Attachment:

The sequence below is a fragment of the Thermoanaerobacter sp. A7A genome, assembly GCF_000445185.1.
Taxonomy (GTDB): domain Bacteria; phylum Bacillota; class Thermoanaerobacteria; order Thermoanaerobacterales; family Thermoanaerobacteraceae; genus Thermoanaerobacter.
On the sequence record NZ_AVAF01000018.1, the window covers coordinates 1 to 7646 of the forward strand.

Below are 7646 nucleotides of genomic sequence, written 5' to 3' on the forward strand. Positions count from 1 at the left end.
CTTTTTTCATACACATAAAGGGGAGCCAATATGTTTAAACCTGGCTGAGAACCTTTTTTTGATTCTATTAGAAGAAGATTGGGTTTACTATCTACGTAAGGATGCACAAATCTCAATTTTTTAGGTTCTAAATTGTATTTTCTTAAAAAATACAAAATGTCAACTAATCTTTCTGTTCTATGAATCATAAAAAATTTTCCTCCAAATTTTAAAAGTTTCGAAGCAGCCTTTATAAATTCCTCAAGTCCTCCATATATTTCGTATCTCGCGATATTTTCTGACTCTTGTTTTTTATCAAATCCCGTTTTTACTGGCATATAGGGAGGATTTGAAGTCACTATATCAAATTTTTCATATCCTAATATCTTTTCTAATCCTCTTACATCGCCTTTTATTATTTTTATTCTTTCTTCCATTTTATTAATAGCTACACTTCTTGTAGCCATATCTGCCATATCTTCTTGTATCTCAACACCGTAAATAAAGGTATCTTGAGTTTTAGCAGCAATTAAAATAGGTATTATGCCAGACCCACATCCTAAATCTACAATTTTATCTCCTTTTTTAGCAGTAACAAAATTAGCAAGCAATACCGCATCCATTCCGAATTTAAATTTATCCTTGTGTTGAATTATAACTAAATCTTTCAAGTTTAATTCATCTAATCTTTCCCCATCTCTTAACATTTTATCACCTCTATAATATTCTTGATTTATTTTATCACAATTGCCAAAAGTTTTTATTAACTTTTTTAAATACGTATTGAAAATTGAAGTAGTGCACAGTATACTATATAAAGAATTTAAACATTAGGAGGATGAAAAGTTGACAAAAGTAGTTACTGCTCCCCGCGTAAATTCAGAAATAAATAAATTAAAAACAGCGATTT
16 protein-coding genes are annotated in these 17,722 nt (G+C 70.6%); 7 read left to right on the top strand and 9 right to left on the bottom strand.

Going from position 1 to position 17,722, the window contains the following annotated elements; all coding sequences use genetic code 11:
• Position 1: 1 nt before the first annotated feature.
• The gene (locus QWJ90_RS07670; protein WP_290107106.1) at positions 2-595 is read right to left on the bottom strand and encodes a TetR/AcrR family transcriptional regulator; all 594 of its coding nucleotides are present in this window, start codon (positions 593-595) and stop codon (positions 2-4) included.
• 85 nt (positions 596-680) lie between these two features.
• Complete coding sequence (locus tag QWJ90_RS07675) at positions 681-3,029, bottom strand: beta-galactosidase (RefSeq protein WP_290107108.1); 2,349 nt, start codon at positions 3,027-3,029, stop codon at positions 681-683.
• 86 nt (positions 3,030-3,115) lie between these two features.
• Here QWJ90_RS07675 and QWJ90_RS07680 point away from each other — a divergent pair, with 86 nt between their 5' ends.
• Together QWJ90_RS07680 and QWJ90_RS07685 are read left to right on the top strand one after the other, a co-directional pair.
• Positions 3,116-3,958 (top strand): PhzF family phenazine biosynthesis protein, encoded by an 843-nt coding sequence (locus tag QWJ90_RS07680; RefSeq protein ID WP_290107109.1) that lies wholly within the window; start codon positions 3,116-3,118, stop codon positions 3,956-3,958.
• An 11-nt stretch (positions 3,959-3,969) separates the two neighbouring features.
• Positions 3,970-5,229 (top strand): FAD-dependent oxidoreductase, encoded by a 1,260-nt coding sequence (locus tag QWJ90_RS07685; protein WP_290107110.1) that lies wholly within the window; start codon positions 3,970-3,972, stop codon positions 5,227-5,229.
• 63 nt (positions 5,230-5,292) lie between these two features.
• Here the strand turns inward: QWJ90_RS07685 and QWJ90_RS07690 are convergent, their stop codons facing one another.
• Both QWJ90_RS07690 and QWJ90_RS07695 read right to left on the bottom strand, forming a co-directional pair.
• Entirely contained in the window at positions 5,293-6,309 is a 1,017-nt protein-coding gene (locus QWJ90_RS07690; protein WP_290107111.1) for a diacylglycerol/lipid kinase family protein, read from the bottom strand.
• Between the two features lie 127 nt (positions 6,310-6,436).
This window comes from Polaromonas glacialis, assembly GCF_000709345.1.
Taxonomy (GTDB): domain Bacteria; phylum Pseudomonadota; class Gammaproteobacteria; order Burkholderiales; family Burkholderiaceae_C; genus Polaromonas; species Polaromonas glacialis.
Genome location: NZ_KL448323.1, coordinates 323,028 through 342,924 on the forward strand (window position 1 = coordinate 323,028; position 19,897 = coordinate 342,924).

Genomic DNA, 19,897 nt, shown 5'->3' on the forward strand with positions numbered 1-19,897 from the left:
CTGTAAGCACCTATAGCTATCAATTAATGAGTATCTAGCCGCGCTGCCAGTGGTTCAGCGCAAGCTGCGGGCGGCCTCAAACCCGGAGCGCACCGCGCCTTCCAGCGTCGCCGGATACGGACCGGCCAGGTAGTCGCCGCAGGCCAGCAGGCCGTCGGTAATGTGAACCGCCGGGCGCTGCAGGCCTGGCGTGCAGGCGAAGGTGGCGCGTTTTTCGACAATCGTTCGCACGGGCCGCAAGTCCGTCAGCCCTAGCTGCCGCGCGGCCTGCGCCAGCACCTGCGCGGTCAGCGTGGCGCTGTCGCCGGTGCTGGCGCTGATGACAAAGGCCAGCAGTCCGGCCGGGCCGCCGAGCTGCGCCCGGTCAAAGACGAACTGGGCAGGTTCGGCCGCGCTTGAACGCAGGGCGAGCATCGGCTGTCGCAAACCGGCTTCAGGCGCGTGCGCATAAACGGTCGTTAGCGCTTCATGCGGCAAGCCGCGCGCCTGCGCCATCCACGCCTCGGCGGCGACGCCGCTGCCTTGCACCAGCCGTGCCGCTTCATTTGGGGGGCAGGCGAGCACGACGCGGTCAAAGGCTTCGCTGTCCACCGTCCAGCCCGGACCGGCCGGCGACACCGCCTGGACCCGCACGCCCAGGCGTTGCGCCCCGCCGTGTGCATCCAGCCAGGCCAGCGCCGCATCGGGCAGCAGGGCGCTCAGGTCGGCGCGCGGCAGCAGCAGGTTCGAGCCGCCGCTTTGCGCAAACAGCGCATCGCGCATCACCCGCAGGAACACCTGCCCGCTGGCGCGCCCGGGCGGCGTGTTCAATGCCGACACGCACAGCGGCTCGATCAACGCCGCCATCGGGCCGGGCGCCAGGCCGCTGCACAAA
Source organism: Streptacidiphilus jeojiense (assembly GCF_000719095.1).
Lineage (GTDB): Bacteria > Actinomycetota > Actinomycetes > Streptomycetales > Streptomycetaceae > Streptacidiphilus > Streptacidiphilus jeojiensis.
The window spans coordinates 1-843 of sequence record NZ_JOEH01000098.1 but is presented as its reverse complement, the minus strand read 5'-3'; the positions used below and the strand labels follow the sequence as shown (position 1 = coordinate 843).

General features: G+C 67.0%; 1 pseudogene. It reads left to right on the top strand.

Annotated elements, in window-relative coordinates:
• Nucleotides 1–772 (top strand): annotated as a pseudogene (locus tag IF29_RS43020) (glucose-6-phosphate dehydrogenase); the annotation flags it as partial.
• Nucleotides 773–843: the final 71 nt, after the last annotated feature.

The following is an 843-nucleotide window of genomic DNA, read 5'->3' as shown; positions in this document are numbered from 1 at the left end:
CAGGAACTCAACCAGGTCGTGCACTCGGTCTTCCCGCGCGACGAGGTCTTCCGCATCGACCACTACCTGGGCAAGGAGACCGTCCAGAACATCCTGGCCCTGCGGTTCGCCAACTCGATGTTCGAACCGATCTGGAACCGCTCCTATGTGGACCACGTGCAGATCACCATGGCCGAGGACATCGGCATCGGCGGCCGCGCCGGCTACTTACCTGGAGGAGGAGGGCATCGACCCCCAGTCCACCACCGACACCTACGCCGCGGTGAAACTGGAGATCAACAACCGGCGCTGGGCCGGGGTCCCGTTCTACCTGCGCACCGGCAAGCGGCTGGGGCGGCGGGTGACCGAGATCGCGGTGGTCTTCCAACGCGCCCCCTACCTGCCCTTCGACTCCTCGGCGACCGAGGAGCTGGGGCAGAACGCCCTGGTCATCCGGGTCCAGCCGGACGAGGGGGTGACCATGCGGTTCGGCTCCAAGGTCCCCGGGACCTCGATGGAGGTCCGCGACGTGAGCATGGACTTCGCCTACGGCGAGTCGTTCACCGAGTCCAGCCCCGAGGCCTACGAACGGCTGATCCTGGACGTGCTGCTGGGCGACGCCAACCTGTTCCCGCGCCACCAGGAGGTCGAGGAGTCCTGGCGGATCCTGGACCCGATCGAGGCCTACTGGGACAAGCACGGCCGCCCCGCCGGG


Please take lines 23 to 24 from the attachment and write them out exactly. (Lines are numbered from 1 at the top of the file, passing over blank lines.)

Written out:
This window comes from Polaromonas glacialis, assembly GCF_000709345.1.
Taxonomy (GTDB): domain Bacteria; phylum Pseudomonadota; class Gammaproteobacteria; order Burkholderiales; family Burkholderiaceae_C; genus Polaromonas; species Polaromonas glacialis.